crashes in barren Alaska. The men must try to survive arctic conditions, interpersonal conflicts, and attacks by an aggressive pack of wolves. The wolves are of course metaphor for the organizational behavior of a pack of men on the brink as well as the haunting pasts that brought each man to this frozen Purgatory. The challenge includes lots of tense survival action and man-chewing wolves, but what keeps the film interesting are the metaphysical elements, both in the blurry camerawork and the cryptic storytelling. Is this situation real or are we in the self-exiled imagination of the central character? Not brilliant but  an experience, however harrowing. ๏ ๏ ๏ out of ๏ ๏ ๏ ๏ ๏… (theatre) West Side Story (RISE theater company at Stadium Performing Arts Center, Woonsocket, RI) I go to a lot of community theater and you might think I am fortunate to live in a place where there are many local companies. One has to approach community theatre with prejudice of lowered expectations. Some of the worst crap in the world gets to Broadway with multi-million dollar underwriting. Under what circumstances can one expect no-budget theatre to be any better? Surprisingly often the risk does pay off in community. I see performers all the time who have dedicated their lives to craft and not to making it big. But “big” took on new meaning for me in seeing this production of WSS when the curtain went up on a cast of teenagers who were mostly all overweight. I’m not kidding. I don’t know anything about casting a play in suburban area where your company may also be completing with a lot of other companies, but surely someone had to realize the absurdity. WSS is as much a dancing show as it is musical as no one wants to see roly-poly people rolling around on the stage floor. I will say that the lead vocals were excellent. But the show itself seemed out of the director’s grasp. The pacing was awkward, the actors were bad, and the choreography was an embarrassment waiting for wincing audience. Whoever you are RISE, you need to set your ambitions lower for now and find material that is appropriate for your acting pool.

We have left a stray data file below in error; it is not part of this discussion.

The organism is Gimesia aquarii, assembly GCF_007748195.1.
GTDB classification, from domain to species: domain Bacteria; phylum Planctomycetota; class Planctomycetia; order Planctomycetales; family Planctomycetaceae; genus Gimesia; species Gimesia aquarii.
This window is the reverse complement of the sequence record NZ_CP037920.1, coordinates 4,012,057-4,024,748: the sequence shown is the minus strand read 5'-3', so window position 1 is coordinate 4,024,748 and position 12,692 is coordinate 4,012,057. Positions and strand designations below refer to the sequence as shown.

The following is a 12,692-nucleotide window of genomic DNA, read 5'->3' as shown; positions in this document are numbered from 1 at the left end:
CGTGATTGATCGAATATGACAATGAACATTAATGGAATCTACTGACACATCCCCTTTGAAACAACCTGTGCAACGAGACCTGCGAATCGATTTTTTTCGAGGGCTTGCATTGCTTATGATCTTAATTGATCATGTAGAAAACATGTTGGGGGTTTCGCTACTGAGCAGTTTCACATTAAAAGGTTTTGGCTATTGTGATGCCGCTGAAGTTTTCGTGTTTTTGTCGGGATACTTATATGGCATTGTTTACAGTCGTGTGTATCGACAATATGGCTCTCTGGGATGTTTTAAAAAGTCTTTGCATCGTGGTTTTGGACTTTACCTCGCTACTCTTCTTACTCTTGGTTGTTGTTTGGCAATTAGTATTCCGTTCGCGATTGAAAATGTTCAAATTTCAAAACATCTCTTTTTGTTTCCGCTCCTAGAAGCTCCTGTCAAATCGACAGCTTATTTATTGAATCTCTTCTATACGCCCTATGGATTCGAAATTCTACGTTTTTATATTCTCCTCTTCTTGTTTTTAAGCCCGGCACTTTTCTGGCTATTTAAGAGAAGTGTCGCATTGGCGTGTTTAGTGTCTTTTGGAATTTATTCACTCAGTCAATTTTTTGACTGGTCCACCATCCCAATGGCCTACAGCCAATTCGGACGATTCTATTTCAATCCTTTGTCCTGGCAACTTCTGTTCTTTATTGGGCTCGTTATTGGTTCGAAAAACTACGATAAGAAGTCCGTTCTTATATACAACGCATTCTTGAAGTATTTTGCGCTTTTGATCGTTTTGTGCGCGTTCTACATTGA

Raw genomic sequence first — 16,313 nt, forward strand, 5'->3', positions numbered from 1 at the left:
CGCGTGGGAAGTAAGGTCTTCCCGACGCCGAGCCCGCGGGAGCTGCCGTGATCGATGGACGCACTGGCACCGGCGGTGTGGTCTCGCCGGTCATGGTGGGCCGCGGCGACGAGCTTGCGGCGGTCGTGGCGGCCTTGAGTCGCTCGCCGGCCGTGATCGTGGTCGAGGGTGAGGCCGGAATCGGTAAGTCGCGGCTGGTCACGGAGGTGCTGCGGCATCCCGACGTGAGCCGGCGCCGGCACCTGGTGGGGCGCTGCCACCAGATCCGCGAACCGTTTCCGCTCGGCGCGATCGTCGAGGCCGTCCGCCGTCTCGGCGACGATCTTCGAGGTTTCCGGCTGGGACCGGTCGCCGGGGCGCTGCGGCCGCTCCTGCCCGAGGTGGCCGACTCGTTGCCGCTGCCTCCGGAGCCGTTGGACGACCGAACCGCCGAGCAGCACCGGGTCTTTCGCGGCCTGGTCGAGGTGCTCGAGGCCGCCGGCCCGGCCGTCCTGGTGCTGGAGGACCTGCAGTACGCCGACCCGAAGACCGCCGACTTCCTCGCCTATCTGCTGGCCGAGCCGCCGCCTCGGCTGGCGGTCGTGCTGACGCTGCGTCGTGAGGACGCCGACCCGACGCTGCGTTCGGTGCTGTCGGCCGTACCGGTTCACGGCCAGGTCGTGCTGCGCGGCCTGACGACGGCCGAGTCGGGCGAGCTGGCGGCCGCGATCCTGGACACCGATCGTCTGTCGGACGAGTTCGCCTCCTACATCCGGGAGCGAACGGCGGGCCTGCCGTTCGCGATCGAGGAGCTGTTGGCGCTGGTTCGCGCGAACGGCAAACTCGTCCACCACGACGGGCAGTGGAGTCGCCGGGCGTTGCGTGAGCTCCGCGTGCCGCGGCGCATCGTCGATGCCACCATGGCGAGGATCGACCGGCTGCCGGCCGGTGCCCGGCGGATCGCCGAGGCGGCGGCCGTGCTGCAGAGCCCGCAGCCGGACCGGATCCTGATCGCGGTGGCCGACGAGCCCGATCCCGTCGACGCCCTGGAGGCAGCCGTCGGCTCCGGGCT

Media Log: 01.08.2012, incl CHRONICLE and SMASH

CHRONICLE: CAN ANDREW CRUSH HIS PROBLEMS?